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Cell. 2019 Oct 3;179(2):498-513.e22. doi: 10.1016/j.cell.2019.09.011.

Neuromodulator Signaling Bidirectionally Controls Vesicle Numbers in Human Synapses.

Author information

1
Department of Molecular and Cellular Physiology, Stanford University School of Medicine, 265 Campus Drive, Stanford, CA 94305, USA. Electronic address: patzke@stanford.edu.
2
Institut für Neurophysiologie, Charité Universitätsmedizin, 10117 Berlin, Germany.
3
Department of Molecular and Cellular Physiology, Stanford University School of Medicine, 265 Campus Drive, Stanford, CA 94305, USA; Howard Hughes Medical Institute, Stanford University School of Medicine, 265 Campus Drive, Stanford, CA 94305, USA.
4
Department of Molecular and Cellular Physiology, Stanford University School of Medicine, 265 Campus Drive, Stanford, CA 94305, USA.

Abstract

Neuromodulators bind to pre- and postsynaptic G protein-coupled receptors (GPCRs), are able to quickly change intracellular cyclic AMP (cAMP) and Ca2+ levels, and are thought to play important roles in neuropsychiatric and neurodegenerative diseases. Here, we discovered in human neurons an unanticipated presynaptic mechanism that acutely changes synaptic ultrastructure and regulates synaptic communication. Activation of neuromodulator receptors bidirectionally controlled synaptic vesicle numbers within nerve terminals. This control correlated with changes in the levels of cAMP-dependent protein kinase A-mediated phosphorylation of synapsin-1. Using a conditional deletion approach, we reveal that the neuromodulator-induced control of synaptic vesicle numbers was largely dependent on synapsin-1. We propose a mechanism whereby non-phosphorylated synapsin-1 "latches" synaptic vesicles to presynaptic clusters at the active zone. cAMP-dependent phosphorylation of synapsin-1 then removes the vesicles. cAMP-independent dephosphorylation of synapsin-1 in turn recruits vesicles. Synapsin-1 thereby bidirectionally regulates synaptic vesicle numbers and modifies presynaptic neurotransmitter release as an effector of neuromodulator signaling in human neurons.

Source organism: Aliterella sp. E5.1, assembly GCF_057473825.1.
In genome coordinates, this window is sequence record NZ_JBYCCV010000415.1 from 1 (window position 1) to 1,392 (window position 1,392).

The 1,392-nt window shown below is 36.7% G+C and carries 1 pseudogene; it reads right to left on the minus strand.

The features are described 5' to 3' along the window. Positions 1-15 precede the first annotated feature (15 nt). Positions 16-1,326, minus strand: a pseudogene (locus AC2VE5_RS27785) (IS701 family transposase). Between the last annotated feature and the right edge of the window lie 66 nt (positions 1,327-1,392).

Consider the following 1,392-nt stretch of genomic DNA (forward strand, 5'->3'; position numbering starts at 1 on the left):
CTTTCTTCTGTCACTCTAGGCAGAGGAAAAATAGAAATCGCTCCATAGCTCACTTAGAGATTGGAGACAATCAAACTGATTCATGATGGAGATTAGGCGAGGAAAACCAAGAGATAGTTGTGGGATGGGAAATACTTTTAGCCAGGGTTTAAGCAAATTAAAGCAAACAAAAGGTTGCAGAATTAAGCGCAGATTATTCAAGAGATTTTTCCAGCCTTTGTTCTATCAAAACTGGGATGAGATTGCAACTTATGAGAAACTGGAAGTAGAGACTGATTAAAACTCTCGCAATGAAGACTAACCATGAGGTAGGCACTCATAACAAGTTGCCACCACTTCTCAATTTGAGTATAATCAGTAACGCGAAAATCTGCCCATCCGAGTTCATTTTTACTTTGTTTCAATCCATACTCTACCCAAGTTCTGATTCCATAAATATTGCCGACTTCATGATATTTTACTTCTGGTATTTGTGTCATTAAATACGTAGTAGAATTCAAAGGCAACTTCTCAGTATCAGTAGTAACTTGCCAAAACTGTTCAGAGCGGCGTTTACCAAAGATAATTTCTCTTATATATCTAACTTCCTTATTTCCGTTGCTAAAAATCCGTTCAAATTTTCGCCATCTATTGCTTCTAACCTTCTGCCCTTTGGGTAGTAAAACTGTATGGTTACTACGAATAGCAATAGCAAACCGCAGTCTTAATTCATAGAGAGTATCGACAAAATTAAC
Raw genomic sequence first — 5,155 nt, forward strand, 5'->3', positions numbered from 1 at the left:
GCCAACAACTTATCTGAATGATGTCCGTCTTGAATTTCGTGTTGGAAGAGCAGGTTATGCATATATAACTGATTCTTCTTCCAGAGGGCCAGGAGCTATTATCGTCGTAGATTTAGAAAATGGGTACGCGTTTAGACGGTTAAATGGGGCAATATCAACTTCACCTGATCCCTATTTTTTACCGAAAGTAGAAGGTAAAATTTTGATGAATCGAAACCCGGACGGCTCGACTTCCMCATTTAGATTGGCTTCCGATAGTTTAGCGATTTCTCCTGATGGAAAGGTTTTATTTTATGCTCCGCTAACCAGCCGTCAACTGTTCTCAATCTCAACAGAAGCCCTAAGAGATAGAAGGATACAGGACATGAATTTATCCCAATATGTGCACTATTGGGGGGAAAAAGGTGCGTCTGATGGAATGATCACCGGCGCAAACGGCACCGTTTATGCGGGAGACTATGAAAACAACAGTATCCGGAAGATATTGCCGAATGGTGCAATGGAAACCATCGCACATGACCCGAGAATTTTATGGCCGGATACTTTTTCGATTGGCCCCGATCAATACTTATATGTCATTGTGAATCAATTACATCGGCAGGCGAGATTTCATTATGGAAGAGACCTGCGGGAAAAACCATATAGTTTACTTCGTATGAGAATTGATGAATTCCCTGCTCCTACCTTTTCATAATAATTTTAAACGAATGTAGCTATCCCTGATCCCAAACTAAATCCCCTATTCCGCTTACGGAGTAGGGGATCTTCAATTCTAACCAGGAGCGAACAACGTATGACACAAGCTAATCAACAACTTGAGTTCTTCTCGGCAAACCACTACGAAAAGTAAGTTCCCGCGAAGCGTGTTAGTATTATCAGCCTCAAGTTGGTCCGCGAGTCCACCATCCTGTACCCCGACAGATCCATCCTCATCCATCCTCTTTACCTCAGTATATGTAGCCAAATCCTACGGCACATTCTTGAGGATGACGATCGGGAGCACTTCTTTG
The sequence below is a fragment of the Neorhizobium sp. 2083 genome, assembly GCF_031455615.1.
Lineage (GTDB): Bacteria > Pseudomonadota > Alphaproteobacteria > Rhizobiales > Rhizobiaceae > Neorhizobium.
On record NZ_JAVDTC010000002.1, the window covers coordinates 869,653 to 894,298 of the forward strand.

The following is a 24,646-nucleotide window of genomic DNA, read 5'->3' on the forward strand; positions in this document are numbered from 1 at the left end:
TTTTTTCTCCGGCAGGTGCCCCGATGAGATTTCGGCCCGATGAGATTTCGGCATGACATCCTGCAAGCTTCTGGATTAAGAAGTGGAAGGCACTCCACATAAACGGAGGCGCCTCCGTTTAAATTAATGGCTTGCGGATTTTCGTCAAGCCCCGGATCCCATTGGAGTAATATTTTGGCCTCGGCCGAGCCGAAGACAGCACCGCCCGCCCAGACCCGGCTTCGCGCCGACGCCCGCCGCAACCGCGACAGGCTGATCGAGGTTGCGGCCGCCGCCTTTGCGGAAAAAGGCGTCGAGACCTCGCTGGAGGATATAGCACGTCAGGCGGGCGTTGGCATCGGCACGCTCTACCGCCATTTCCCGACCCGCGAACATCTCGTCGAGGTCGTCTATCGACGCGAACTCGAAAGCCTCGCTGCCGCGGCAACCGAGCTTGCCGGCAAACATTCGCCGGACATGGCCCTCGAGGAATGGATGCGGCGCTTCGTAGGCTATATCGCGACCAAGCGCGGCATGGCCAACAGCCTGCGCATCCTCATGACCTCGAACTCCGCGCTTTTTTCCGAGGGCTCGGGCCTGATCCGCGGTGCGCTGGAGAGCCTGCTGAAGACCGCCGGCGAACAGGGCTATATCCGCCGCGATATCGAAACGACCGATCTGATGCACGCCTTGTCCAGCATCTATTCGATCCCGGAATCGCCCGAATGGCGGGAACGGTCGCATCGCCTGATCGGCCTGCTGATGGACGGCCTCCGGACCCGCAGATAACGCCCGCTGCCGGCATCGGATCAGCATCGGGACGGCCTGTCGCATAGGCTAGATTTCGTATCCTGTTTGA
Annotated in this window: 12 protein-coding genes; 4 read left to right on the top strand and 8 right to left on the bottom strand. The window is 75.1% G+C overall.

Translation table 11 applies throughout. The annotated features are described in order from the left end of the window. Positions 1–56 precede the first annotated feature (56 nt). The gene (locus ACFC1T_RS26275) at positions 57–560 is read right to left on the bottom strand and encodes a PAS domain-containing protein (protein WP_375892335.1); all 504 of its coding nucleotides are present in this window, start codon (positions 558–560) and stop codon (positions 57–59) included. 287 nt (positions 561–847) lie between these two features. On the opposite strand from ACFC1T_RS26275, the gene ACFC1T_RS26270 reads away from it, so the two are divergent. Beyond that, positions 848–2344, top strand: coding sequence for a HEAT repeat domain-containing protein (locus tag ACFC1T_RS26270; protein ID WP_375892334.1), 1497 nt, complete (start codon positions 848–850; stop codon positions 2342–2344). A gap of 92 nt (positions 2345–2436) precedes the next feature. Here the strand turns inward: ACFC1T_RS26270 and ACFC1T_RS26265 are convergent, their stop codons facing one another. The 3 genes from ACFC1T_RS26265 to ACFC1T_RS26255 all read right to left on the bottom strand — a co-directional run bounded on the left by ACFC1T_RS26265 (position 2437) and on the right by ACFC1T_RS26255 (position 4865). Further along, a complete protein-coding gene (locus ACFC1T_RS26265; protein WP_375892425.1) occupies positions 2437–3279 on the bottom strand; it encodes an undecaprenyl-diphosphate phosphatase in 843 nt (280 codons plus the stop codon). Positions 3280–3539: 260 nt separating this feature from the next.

KEYWORDS:

cAMP; guanfacine; high-pressure freeze EM; human synapse; neuromodulator; norepinephrine; old human neurons; serotonin; synapsin-1; synaptic vesicles

PMID:
31585084
DOI:
10.1016/j.cell.2019.09.011

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